Right about the same time I got into fountain pens, I injured my right knee. At the time, it was very stressful because being mobile and agile is part of my daily life in the Navy. Thoughts about how this could impact my life in the long term whirred through my head. Months went by with no improvement and I began to want to do things I never had before, such as become a marathon runner. I thought, “If I can get past this in good shape, I’m going to start running.”
Famous last words.
Well, with knee surgery out of the way, and the months of physical therapy behind me, I began to do what I threatened myself with, lol. It was painful and slow. Anyone who has ever had surgery on a major joint can tell you the rehabilitation and physical therapy can be exhausting and getting back to where you were before can take years. Well, they are correct, and I wish someone had told me that because just a couple months after my surgery I was jogging if that’s what you want to call it. I saw some photos of a buddy of mine (who was an avid runner) posing at the finish line with a large gold medal around his neck after finishing the DisneyWorld Marathon. Now, I can tell you, I have wanted a lot of things in my life, but nothing more than a medal like that; so I began to train. It started with laps around my block, maybe a mile in total, and I pushed for “just one more time around.”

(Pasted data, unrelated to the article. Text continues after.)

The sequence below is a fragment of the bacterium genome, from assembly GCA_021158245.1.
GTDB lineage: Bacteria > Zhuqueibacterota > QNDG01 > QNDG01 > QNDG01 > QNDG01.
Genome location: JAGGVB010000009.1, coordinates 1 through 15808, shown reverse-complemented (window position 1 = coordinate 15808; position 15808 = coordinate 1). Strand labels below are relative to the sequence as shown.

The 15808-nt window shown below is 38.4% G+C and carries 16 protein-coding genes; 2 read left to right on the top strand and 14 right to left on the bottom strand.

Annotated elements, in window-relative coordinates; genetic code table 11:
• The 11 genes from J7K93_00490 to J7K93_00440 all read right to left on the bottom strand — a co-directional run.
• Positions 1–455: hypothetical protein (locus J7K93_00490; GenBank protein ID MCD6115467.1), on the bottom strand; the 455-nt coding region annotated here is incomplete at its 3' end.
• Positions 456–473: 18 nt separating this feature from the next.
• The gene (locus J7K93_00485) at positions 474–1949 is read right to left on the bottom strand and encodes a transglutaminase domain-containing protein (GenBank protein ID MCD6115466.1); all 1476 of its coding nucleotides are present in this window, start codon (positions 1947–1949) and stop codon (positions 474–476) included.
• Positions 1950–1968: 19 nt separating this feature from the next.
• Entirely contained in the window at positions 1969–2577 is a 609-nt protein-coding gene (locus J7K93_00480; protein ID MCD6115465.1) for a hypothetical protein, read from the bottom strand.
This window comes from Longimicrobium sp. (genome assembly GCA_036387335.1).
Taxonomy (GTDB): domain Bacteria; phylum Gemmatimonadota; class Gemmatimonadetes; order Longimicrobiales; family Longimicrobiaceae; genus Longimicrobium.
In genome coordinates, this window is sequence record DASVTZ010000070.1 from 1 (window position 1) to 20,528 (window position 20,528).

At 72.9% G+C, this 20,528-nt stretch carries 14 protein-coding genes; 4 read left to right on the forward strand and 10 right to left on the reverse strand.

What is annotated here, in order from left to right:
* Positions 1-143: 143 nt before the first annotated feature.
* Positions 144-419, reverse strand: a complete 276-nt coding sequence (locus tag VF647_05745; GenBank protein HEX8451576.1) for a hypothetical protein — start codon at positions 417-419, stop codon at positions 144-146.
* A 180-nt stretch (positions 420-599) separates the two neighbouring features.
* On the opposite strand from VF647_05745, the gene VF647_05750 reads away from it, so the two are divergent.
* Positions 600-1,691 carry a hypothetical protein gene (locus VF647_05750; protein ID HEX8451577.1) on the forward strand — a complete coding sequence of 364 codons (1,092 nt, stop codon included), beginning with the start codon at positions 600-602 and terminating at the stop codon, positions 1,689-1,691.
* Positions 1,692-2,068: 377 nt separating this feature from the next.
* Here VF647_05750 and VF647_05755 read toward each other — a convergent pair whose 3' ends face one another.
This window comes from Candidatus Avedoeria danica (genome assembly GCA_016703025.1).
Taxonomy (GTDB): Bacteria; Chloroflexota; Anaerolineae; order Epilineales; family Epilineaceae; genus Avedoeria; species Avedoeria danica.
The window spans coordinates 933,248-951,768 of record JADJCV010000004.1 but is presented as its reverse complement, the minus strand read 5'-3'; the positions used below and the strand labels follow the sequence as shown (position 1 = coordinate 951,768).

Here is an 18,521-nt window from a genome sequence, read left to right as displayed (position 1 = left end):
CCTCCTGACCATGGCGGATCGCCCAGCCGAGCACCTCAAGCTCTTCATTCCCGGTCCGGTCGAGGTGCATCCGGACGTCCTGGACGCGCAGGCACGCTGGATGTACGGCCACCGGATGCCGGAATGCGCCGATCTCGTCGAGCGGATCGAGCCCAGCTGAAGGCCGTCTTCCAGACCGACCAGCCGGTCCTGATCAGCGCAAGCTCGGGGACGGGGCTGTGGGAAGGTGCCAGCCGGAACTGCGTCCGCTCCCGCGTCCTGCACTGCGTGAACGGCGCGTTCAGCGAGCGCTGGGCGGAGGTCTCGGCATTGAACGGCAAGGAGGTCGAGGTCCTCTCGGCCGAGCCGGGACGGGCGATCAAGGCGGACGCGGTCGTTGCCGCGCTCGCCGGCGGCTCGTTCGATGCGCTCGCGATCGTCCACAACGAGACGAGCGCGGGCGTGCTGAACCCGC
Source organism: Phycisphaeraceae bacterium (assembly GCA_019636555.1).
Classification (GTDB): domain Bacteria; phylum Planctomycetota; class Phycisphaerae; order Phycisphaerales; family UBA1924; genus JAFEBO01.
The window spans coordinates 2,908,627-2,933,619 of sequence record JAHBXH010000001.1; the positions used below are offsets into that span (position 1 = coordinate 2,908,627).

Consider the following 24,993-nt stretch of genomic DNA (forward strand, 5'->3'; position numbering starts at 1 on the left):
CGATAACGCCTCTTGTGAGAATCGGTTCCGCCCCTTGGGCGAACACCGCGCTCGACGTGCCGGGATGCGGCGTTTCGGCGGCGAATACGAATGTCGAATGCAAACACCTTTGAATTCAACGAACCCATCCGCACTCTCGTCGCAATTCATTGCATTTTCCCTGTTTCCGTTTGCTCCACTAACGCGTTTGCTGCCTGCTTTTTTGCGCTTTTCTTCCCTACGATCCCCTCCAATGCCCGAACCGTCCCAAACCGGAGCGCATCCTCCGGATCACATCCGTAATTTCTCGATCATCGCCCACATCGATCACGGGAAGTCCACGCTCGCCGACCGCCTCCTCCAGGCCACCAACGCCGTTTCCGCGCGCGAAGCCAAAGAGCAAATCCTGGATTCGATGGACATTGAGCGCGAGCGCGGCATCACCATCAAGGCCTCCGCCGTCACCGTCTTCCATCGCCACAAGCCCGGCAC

Life has a funny way or working out. I lived in southern California, on Coronado Island – one of the most beautiful places in the world (arguably) to train. But it wasn’t until the Navy moved me elsewhere that my training would take hold and I would begin to push myself beyond what felt comfortable.
The human mind and body can be such a hurdle sometimes. My mind was constantly saying, “You need to stop, you’ve gon too far, and you’ve done enough.” Or, “Just stop, it’s starting to hurt.” These were my obstacles and I was my own worst enemy. Every step, every mile, was work. It was like dragging an imaginary couch ridden self behind me, all the while pushing to the next marker. I wasn’t going fast, though, and by some standards, I really wasn’t even running… more like a very slow jog – but I was doing it.
I started posting photos of my success on Instagram with the tagline marathon training. Soon, I found a community of folks like me, who were addicted to the pain. By that, I do not mean the pain in their feet or in their knees, but the pain of dragging their ass off the couch each day to get out there and make a difference in their own life.
I was doing it.
Oh yeah, and those medals I was talking about. I finally got one. The 2016 Elvis Presley 5K was the first race I ever found myself running. The feeling of the first medal around my neck was irreplaceable.
I found what worked for me – medals.
I hope you enjoyed this story, give me some feedback or shoot me some of your questions. If there is anyone out there thinking, I cant do this, let me tell you, your right… Until you prove yourself wrong. If I can do it, any of you can.